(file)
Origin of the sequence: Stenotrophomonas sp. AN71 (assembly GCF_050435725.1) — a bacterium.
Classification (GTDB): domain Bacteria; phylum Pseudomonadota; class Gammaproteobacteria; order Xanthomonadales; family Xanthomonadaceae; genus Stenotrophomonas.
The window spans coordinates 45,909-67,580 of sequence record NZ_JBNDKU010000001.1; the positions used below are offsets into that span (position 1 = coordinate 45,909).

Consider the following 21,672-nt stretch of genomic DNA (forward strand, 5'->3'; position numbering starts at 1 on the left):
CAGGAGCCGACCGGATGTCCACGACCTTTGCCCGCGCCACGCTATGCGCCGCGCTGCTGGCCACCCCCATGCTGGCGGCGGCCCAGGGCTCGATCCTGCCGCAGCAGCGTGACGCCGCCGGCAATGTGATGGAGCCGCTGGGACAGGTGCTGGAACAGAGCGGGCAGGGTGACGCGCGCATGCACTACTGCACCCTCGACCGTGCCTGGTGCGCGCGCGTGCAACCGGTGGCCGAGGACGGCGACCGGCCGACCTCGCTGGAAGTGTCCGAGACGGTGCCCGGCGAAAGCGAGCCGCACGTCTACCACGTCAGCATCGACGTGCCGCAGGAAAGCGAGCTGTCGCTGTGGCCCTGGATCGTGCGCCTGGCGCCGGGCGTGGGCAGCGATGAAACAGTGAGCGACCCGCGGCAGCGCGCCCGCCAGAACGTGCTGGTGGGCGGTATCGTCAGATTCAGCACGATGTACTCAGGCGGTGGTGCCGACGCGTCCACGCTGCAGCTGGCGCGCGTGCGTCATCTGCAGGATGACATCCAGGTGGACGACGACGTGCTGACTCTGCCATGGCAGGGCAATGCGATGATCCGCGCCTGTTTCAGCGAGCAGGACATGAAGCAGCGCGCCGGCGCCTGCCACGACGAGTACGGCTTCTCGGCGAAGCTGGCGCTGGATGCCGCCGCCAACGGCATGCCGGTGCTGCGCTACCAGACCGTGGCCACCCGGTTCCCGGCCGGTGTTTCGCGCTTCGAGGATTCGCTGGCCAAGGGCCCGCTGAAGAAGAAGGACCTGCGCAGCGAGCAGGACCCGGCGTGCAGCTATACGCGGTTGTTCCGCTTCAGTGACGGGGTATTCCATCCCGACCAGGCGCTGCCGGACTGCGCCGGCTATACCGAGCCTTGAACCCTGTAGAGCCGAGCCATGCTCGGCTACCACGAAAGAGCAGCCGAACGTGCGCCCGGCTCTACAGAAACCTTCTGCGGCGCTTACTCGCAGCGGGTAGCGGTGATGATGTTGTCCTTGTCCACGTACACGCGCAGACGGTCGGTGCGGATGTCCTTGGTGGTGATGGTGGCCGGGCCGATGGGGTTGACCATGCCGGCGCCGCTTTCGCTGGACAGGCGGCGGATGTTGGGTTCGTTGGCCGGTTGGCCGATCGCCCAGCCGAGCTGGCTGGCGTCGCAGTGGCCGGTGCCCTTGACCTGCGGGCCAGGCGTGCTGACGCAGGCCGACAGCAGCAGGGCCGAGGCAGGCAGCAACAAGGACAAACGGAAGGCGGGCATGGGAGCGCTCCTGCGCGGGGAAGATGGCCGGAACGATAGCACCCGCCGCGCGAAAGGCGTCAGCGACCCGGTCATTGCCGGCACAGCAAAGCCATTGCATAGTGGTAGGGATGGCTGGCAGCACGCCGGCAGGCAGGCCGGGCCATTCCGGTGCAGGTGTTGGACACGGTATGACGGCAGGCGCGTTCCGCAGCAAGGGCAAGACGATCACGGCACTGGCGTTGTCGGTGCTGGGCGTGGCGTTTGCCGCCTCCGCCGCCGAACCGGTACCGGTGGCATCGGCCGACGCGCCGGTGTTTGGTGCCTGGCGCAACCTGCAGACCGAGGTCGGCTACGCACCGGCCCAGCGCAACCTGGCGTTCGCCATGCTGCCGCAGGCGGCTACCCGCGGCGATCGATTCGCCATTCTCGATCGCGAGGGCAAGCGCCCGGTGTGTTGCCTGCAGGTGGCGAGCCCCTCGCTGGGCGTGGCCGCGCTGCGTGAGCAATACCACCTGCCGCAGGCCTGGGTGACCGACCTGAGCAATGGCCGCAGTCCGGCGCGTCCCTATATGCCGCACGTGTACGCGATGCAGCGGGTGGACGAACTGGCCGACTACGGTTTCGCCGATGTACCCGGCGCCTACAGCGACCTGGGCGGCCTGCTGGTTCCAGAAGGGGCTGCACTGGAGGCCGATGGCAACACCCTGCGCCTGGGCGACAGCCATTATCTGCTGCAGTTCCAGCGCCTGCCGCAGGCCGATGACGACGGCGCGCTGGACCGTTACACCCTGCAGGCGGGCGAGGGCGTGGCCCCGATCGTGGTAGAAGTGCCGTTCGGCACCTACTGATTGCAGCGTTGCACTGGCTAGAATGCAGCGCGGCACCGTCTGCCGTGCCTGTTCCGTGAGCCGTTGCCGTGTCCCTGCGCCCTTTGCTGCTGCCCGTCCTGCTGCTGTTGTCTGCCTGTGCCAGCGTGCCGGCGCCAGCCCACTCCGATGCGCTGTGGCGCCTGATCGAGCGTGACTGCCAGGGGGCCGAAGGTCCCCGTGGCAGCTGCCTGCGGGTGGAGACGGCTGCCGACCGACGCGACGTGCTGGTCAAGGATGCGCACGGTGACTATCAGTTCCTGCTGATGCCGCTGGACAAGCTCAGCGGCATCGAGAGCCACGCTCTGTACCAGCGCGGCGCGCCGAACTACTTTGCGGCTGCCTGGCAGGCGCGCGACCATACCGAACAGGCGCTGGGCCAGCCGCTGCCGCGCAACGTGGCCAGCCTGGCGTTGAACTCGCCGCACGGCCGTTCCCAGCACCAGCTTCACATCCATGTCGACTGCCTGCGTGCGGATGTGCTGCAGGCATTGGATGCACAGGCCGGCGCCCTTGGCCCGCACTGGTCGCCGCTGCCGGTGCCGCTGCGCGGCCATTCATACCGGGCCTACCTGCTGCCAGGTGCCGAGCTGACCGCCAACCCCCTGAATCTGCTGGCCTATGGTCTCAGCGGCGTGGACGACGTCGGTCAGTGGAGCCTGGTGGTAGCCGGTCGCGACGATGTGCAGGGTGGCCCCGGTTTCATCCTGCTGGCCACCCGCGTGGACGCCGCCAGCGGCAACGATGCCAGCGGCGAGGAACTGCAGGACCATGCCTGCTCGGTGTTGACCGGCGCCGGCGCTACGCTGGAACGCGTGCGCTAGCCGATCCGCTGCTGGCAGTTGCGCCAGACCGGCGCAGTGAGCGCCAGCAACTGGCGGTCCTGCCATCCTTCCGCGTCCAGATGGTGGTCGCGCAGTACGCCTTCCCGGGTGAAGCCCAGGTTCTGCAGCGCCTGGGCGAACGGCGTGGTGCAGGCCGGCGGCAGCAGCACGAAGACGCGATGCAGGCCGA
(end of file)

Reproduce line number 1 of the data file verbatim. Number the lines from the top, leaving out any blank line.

Origin of the sequence: Stenotrophomonas sp. AN71 (assembly GCF_050435725.1) — a bacterium.